The present time is ripe for research that links questions of consumption and citizenship to governance issues around water. The bulk of water research has long focused on technical scientific (engineering, environmental, public health) aspects, while research on governance and institutional aspects of water consumption is relatively young. At the same time, a number of recent major global norm-creating processes - ranging from sustainable development summits to multilateral negotiations on services to competing (official and 'alternative') World Water Fora - have placed this issue in a political spotlight of increasing intensity that presages imminent institutional innovation. The research thus explores a flashpoint issue for the legitimacy of both globalisation and the spread of economic liberalisation. The next ten years may well see crucial settlements made between the 'anti-globalisation' and 'pro-globalisation' forces around these broader issues: settlements that will shape the trajectory of the future, and to which this research aims to contribute.

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The main questions dealt with by the project are:

  • What are the ethical and ideological visions animating organised protest against the commodification of water?
  • How have the practical strategies of protestors engaged with local, national, international and transnational regimes of rules and principles governing the provision of urban water consumption and delivery?
  • What are the patterns of communication, exchange of knowledge and interaction between the different networks of actors shaping the conflicts studied?
  • In particular, to what extent are the identities and visions that animate protest supported or undermined by the applicable rules and principles shaping the resolution of conflict over the provision of urban water services?

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The study will first map the transnational networks of actors in the global water sector (including water companies, organised consumers, social activists, technical specialists, and water regulators). Next we will conduct six qualitative case studies in a range of different national contexts. Each will focus on a specific social conflict over water consumption practices that has a decisive endpoint: a change in the ownership or the control structure of water services delivery. We will then interview key players in the transnational networks that comprise the global water sector in order to cross-check the degree to which the case study findings typify water consumption disputes. We will also study, on an ongoing basis, two important international processes that affect the status of water: a) multi-stakeholder dialogues, e.g. the Third World Water Forum in 2003; and b) negotiations and litigation under multilateral trade treaties. We will focus on the question of whether water should be treated as a good to be purchased or a basic human right.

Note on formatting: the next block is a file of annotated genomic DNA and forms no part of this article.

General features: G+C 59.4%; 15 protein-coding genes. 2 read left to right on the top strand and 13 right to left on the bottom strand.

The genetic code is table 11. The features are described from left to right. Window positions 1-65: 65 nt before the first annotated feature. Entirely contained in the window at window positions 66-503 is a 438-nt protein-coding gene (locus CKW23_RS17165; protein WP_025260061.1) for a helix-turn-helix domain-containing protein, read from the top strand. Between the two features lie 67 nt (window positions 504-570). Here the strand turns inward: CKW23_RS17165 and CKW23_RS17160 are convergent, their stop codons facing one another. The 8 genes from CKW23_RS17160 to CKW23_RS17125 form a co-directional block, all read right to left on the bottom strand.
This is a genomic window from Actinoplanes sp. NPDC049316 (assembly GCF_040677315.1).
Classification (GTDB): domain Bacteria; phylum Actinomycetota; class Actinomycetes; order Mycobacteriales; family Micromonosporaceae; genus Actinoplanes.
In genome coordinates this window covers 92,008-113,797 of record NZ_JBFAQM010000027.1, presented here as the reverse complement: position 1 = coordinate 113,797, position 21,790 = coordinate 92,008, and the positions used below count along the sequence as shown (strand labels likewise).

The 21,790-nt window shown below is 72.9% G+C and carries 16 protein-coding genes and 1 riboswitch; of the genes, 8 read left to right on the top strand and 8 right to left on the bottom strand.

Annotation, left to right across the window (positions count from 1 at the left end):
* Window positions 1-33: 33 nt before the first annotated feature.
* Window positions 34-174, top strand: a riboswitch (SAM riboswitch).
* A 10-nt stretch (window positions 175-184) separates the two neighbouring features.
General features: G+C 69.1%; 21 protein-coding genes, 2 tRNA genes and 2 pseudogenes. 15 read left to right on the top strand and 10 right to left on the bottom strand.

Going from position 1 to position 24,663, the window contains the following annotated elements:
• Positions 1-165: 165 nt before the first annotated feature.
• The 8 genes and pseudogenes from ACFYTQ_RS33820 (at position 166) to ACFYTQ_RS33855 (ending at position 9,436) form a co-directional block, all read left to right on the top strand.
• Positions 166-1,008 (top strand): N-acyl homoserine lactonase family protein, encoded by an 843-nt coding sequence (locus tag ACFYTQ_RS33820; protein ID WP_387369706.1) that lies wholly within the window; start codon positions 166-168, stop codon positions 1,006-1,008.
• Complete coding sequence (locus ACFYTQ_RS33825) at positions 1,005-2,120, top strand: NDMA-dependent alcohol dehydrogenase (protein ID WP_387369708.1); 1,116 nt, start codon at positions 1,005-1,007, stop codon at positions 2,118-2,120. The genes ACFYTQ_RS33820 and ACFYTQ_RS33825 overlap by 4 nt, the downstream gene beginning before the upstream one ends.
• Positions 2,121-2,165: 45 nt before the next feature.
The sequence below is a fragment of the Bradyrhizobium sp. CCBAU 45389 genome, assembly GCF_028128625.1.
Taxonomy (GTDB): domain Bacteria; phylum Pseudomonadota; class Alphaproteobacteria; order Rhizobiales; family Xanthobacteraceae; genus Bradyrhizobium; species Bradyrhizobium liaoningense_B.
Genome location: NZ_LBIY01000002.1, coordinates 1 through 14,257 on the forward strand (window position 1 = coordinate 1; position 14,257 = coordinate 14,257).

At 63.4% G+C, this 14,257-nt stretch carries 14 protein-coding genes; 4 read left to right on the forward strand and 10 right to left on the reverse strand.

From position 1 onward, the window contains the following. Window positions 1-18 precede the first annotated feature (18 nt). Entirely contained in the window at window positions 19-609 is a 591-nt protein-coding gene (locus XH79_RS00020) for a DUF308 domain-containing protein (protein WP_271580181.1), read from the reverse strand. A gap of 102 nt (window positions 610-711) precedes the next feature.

The case studies have been selected to vary along a number of different dimensions that explore a cross-section of possible governance contexts. They all involve one or more of the three largest multinational water companies. They include both developing countries and OECD countries (Argentina, Boliva, Chile, France, New Zealand, South Africa), and a full range of different legal structures (one concession, two management contracts, two privatisations, one public-private partnership).

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The research will collect new information regarding the range of dispute resolution mechanisms and strategies used to address social conflict over water. It will also enhance our understanding of the role of consumers in processes of commodification, by collecting new information about the ethical and ideological visions underpinning resistance to commodification. A third outcome will be a contribution to knowledge about how different sets of rules and principles at varying levels of governance affect the trajectory of water policy.

These three specific outcomes will make possible two broader outcomes: first, the project will feed into policy and practice in the important area of trying to find institutional solutions to the problem of providing potable water to the world's population, at a ripe moment when institutional innovation in the realm of global water governance seems imminent. Secondly, the project focuses on a deeply symbolic and instrumentally critical resource that is a basic good fundamental to all other human pursuits, at a time when the legitimacy of emerging forms of global governance is sharply contested. Hitherto diffuse notions of global or cosmopolitan citizenship crucially need greater specificity, to which a grounded project such as this one will contribute.